Minister within the Ministry of Social Protection, Keith Scott IN observance of World Day against Child Labour, the Department of Labour within the Ministry of Social Protection hosted a rally at D’Urban Park on Wednesday. Giving remarks at the rally, was Minister within the Ministry of Social Protection, Keith Scott, who stated that children should not be working in factories, fields nor offices, “children shouldn’t be working at all.”
“Children should have a smooth and exciting transition from school to the world of work where they can begin to live their dreams. They can best do so and live rich, rewarding, fulfilling and healthy lives if they acquire a rounded education,” Scott noted.
Scott highlighted that they would have recently developed and launched a National Policy on the issue of Child Labour. The Policy which holds all of the relevant legislation and international instruments, identifies the causes, effects and consequences of child labour. He said, “within the realm of effects, it is reported that the mental, physical, social and psychological injuries associated with Child Labour can endure for a life time. It is noted in our National Policy that it creates an effective poverty trap which can be crippling to a child’s education, growth and development.”
Students of Kingston and Carmel Secondary Schools who participated in the rally (Elvin Croker’s photo) “Do not yield to the temptations which are associated with money. Do not believe that it is a good thing to leave school early and enter the world of work before you are an adult. Do not believe in the false notion that you can get rich quick,” Scott urged the students. Onika Pearson, Senior Welfare Officer at the Ministry of Education noted that Child Labour is a worldwide issue which robs children of the “most fundamental reason for their existence, that is, to acquire a sound education.”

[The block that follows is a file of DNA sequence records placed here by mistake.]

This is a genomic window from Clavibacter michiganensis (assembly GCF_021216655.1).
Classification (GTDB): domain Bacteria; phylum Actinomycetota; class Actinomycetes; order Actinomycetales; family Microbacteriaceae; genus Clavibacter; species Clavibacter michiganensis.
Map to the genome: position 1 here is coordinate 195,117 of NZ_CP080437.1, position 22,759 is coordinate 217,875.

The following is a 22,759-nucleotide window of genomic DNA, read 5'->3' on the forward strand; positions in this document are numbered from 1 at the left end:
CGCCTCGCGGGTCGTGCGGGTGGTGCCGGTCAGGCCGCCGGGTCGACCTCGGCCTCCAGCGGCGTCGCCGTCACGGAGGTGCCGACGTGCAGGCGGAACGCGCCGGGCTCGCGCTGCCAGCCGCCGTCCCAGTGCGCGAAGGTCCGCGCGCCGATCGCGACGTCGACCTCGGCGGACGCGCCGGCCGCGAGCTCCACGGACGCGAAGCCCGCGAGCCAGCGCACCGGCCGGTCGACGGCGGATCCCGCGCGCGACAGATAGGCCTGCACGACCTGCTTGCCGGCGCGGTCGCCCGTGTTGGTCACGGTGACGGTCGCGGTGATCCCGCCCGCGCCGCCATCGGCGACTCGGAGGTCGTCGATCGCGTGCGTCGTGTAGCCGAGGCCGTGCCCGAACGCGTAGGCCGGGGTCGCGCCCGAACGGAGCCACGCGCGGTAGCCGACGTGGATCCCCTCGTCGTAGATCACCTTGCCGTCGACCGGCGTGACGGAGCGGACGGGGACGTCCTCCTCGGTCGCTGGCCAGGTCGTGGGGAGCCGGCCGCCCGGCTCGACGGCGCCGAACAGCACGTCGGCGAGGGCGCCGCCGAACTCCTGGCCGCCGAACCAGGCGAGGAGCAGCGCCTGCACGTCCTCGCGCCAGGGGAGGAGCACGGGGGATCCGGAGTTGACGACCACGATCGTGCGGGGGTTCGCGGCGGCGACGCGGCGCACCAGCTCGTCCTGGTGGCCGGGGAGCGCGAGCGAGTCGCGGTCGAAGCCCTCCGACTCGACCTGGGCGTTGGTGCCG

Pearson stated that Child Labour interferes with children’s schooling, by depriving them of the opportunity to attend school, as such, it obliges them to leave school “prematurely.” It also requires children to combine school attendance with extremely long and heavy work.
“In its most extreme form, child labour is children being enslaved, separated from their families and exposed to serious hazards and illnesses and/or left to fend for themselves,” Pearson added.
However, she noted, that not all work performed by children should be classified as child labour, as such, children carrying out chores within their homes, that does not affect their health and personal development, should be regarded as something positive, since it can contribute to children’s development and the welfare of their families.
Pearson added that it is demanding for all stakeholders to work together towards the achievement of the “Sustainable Development Goal, number 4,” which speaks of inclusive and quality education for all and the promotion of lifelong learning.
“This therefore means, that children must be free to go to school rather than work to support their families. In this regard it is essential for us to continue to work on exploring and addressing the links between education and child labour,” she posited.
The rally which was held under the theme, “Children shouldn’t work in fields but on dreams,” saw the attendance of students and teachers of Kingston Secondary and Carmel Secondary School who would have received awards for their participation in the rally. According to the International Labour Organization which is celebrating 100 years of advancing social justice and promoting decent work, although child labour occurs in almost every sector, 7 out of every 10 of these children are working in Agriculture.
The International Labour Organization further indicated that the number of children, ages 5-17, who work, has declined by 30% since 2000. However, there are still 168 million child labourers worldwide and more than half of them perform harmful work.
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